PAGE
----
The “Victorian Ghost Stories” project arose out of our team leader, Gabi Keane’s, interest in supernatural Victorian literature garnered from previous research performed at the University of Pittsburgh. Our basic goal was to explore short ghost stories written by female English authors during the Victorian Era and uncover some unique insight or claim about how they used language to build suspense. After concluding that the stories shared structural and thematic elements, we became curious as to what “scary words” were used to build suspense and how, if at all, the class or education level of the audience impacted the type of vocabulary these authors used to communicate.

Academic Context and Narrative

Many of the assumptions we make about these texts are based on Professor Twyning's observations, discussions, and ever-evolving ideas on the Victorian short story. After reading and discussing the stories in her class, she developed a five part formula for the short ghost story. The five parts were: introduction, protagonist, haunting, history, and resolve. The introduction set the stage for the haunting, often with a physical description or lengthy exposition. The protagonist section introduces a hero; almost always a middle class man who believes the ghost is a problem he can solve. The haunting is self-explanatory, but we should note that it often involves an unresolved issue of justice. It could be wrongful inheritance or a lifetime of neglect, but essentially the ghost is seeking some kind of retribution or resolution. History is generally part of the protagonist's desire to solve the mystery. In order to move forward, he must understand what went wrong in the life of the ghost. The resolve can be an actual resolution, or merely a resignation that the ghost will be tormented forever. The narrative structure of Victorian literature we used to form these ideas are based mostly on Colin MacCabe’s “Realism and the Cinema: Notes on Some Brechtian Theses,” Fredric Jameson’s The Political Unconscious: or Narrative as a Socially Symbolic Act, and (of course) the venerable Raymond Williams. When Professor Twyning inevitably writes an article explaining these tropes and theories in all their glory, we will gladly link to it here.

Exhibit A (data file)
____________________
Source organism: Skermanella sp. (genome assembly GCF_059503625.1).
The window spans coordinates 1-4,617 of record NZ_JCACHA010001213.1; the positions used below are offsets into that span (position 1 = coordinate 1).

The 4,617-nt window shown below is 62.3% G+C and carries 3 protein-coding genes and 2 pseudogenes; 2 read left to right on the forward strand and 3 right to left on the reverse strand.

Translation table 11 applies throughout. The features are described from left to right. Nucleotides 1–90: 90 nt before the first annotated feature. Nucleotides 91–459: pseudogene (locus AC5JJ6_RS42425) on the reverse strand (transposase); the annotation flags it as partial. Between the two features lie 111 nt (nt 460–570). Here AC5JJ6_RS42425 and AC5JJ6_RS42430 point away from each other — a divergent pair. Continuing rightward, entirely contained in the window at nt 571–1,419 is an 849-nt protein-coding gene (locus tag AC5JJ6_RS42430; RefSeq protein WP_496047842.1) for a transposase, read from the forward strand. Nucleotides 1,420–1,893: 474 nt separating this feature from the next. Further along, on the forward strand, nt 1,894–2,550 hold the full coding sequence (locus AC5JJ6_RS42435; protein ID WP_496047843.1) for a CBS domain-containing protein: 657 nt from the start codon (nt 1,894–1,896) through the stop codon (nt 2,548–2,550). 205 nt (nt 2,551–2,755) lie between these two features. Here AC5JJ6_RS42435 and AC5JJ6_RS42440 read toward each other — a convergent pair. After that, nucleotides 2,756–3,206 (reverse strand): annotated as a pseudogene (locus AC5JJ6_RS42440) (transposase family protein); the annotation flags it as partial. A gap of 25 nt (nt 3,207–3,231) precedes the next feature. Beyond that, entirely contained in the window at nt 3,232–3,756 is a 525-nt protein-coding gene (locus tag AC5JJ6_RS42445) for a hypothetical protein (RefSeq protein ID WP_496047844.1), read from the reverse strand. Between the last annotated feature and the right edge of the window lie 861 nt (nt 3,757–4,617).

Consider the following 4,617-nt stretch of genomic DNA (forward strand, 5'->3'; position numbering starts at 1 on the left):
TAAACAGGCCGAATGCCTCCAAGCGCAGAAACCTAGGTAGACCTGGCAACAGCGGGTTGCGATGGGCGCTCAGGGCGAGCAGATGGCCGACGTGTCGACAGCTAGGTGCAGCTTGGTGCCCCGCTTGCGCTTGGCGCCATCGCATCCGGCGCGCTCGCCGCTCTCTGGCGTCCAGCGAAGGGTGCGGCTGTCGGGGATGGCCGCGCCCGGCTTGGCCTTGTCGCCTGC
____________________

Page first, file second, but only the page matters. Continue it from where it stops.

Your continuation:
Choosing the Texts

For our readings, we selected five short stories from four different authors: Walnut-Tree House and The Old House in Vauxhall Walk by Charlotte Riddell; The Old Nurse’s Story by Elizabeth Gaskell; The Shadow in the Corner by Mary Elizabeth Braddon; and John Charrington’s Wedding by Edith Nesbitt. We chose multiple authors to measure for consistency across genres as opposed to one particular artist’s breadth of work. We are using this group as representative of the genre. While the tropes present in these stories cannot be applied to all supernatural fiction of the period, we believe they do represent the trends. Note that popular canon writers like Dickens often subvert these tropes (and often to great effect).

Acknowledgements and Citations

Stories by Charlotte Riddell and Elizabeth Gaskell were republished thanks to John Charrington’s Wedding by Edith Nesbitt was available for free via Project Gutenberg. The Shadow in the Corner was republished with permission from

We would like to extend a special thanks to our project mentor, Shannen Davis, as well as Professor David Birnbaum from the University of Pittsburgh for teaching us the tricks of the trade.

Princeton University "About WordNet." WordNet. Princeton University. 2010. <>

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Creative Commons License Victorian Ghost Stories by Abigail Drabick, David Wade, Gabi Keane, Kaylen Sanders is licensed under Creative Commons Attribution-NonCommericial 3.0 United States